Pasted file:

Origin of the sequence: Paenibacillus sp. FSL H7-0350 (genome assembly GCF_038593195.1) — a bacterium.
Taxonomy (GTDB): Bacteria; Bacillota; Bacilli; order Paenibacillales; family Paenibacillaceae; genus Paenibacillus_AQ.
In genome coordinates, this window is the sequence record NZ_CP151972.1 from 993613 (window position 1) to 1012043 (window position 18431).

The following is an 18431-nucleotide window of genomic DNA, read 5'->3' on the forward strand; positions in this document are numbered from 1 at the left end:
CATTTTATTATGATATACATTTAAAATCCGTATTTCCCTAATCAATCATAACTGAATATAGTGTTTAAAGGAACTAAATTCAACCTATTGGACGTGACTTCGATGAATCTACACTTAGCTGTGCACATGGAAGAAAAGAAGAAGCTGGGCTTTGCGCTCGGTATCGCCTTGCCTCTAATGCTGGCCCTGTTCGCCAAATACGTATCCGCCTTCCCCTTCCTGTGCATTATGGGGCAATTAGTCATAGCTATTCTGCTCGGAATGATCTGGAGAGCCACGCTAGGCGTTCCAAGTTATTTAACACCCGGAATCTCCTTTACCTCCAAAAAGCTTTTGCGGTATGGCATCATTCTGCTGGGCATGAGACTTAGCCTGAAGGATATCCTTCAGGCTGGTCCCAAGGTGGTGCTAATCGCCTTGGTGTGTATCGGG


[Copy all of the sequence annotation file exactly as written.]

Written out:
Origin of the sequence: Paenibacillus sp. FSL H7-0350 (genome assembly GCF_038593195.1) — a bacterium.
Taxonomy (GTDB): Bacteria; Bacillota; Bacilli; order Paenibacillales; family Paenibacillaceae; genus Paenibacillus_AQ.
In genome coordinates, this window is the sequence record NZ_CP151972.1 from 993613 (window position 1) to 1012043 (window position 18431).

The following is an 18431-nucleotide window of genomic DNA, read 5'->3' on the forward strand; positions in this document are numbered from 1 at the left end:
CATTTTATTATGATATACATTTAAAATCCGTATTTCCCTAATCAATCATAACTGAATATAGTGTTTAAAGGAACTAAATTCAACCTATTGGACGTGACTTCGATGAATCTACACTTAGCTGTGCACATGGAAGAAAAGAAGAAGCTGGGCTTTGCGCTCGGTATCGCCTTGCCTCTAATGCTGGCCCTGTTCGCCAAATACGTATCCGCCTTCCCCTTCCTGTGCATTATGGGGCAATTAGTCATAGCTATTCTGCTCGGAATGATCTGGAGAGCCACGCTAGGCGTTCCAAGTTATTTAACACCCGGAATCTCCTTTACCTCCAAAAAGCTTTTGCGGTATGGCATCATTCTGCTGGGCATGAGACTTAGCCTGAAGGATATCCTTCAGGCTGGTCCCAAGGTGGTGCTAATCGCCTTGGTGTGTATCGGG